Language Selection

English French German Italian Portuguese Spanish

Is Microsoft really any more trustworthy?

Filed under

Lately, Microsoft has been trying really, really hard to appear as open source’s best friend. All I can say is: “With friends like these, who needs enemies?”

Microsoft has been making all these wonderful promises of opening up APIs and protocols. The company just forgot to mention that it is only obeying the orders of the European Union court system.

If someone stole from you, and the courts ordered them to pay you back, how would you feel about them holding a self-serving press conference to tell you how generous they are? Or, as Michael Tiemann, head of the Open Source Initiative and a Red Hat executive, put it in an OSI blog posting on March 30th, Microsoft’s new weapon against open source: stupidity.

You see some people still believe that Microsoft offering patented protocols under “reasonable and non-discriminatory terms,” or “for free for noncommercial use without fear of lawsuits” is somehow some kind of olive branch to the open-source community.

More Here

Also from SJVN:

I couldn't make it to OSCON last week in Portland, OR, but I have read the announcements that Sam Ramji, the director of Microsoft's Open Source Software Lab, made at this open-source software show. They were the friendliest things I've ever seen come out of Microsoft towards open source.

The first announcement, that Microsoft was contributing a patch to ADOdb, a PHP database access interface, wasn't that big a deal. It is, after all, self-serving. Microsoft's contribution will enable people to use its own SQL Server instead of MySQL or PostgreSQL with PHP programs. Yawn. Nothing new here.

The second announcement, that Microsoft was placing its Communications Protocol Program under its Open Specification Promise, and clarified that developer could use the communication protocols to build open-source software for commercial use, sounded much more important than it really is. You see the European Union courts ordered Microsoft to open those protocols up. Samba and the SFLC (Software Freedom Law Center) hammered out an agreement late last year that spelled out how the protocols could be used while avoiding Microsoft patents.

Could Microsoft actually be getting an open-source clue?

More in Tux Machines

Red Hat and Fedora

Android Leftovers

Zorin OS 12 Beta - Flat white, no sugar

I did not do any other testing, no extensive tweaking, no customization. I felt no need or desire to do so. Now, do remember Zorin OS 12 is still in beta, so we can excuse some of the problems we see here. But others are purely Ubuntu, and have been ported over from the parent distro without any discrimination or any improvements and fixes introduced in the last six months. The big offenders include: multimedia and smartphone support, poor software management, and then the somewhat heavy utilization and slow performance. Zorin is quite pretty but weary on the eyes, it tries perhaps too hard to be more than it is, and overall, the value it brings is negatively offset by the myriad papercuts of its design and the implementation of its unique style, plus the failings of the Ubuntu family. It's an okay choice, if you will, but there's nothing too special about it anymore. It's not as fun as it used to be. Gone is the character, gone is the glamor. This aligns well with the overall despair in the Linux desktop world. Maybe the official release will be better, but I doubt it. Why would suddenly one distro excel where 50 others of the same crop had failed with the exact same problems? Final grade, 5/10. Test if you like the looks, other than that, there's no incentive in really using Zorin. Oh how the mighty have fallen. Read more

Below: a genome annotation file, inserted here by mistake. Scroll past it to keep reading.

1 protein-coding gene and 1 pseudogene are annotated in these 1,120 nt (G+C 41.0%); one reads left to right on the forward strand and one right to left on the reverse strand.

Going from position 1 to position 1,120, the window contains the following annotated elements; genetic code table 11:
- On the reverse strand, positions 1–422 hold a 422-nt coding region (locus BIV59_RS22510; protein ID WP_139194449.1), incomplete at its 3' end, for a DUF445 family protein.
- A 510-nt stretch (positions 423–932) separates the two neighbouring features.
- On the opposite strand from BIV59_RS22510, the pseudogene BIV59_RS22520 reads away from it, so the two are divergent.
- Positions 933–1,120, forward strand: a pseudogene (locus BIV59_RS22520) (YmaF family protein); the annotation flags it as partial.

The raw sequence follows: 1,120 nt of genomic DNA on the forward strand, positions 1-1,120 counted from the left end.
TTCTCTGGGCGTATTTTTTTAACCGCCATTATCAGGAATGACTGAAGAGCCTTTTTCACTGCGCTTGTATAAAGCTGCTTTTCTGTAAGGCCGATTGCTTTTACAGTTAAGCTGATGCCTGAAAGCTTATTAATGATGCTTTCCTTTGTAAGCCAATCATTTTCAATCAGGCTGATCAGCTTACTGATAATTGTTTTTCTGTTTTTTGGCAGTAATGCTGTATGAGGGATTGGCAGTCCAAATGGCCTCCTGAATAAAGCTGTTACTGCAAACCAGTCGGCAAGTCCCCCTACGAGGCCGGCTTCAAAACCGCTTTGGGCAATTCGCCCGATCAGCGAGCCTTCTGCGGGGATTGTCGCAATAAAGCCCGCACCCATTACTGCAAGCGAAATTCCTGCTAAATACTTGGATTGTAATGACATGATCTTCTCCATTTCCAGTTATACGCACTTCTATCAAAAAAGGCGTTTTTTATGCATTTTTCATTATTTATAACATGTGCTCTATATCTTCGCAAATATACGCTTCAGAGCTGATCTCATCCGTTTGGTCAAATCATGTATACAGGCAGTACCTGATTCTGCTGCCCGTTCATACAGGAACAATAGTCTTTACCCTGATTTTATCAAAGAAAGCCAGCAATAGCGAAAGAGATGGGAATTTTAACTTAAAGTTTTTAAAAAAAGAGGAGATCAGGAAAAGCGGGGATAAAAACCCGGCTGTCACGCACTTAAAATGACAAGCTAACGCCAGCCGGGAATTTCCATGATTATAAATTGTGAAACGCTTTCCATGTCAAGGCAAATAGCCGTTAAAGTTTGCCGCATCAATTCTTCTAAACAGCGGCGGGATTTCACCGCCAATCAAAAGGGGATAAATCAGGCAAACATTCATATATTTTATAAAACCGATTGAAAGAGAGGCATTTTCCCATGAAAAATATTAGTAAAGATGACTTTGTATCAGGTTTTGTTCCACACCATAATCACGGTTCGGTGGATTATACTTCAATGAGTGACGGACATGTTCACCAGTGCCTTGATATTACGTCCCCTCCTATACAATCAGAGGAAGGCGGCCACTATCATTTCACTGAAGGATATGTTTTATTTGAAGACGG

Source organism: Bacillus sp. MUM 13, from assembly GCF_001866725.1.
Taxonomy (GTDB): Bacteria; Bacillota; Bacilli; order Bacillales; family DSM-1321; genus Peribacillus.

PlayStation 4 hacked again? Linux shown running on 4.01 firmware

Hackers attending the GeekPwn conference in Shanghai have revealed a new exploit for PlayStation 4 running on the 4.01 firmware. In a live demo you can see below, once again the Webkit browser is utilised in order to inject the exploit, which - after a conspicuous cut in the edit - jumps to a command line prompt, after which Linux is booted. NES emulation hilarity courtesy of Super Mario Bros duly follows. Assuming the hack is authentic - and showcasing it at GeekPwn makes the odds here likely - it's the first time we've seen the PlayStation 4's system software security compromised since previous holes in the older 1.76 firmware came to light, utilised by noted hacker group fail0verflow in the first PS4 Linux demo, shown in January this year. Read more Also: 'Deus Ex: Mankind Divided' Coming To Linux In November, Mac Port On Hold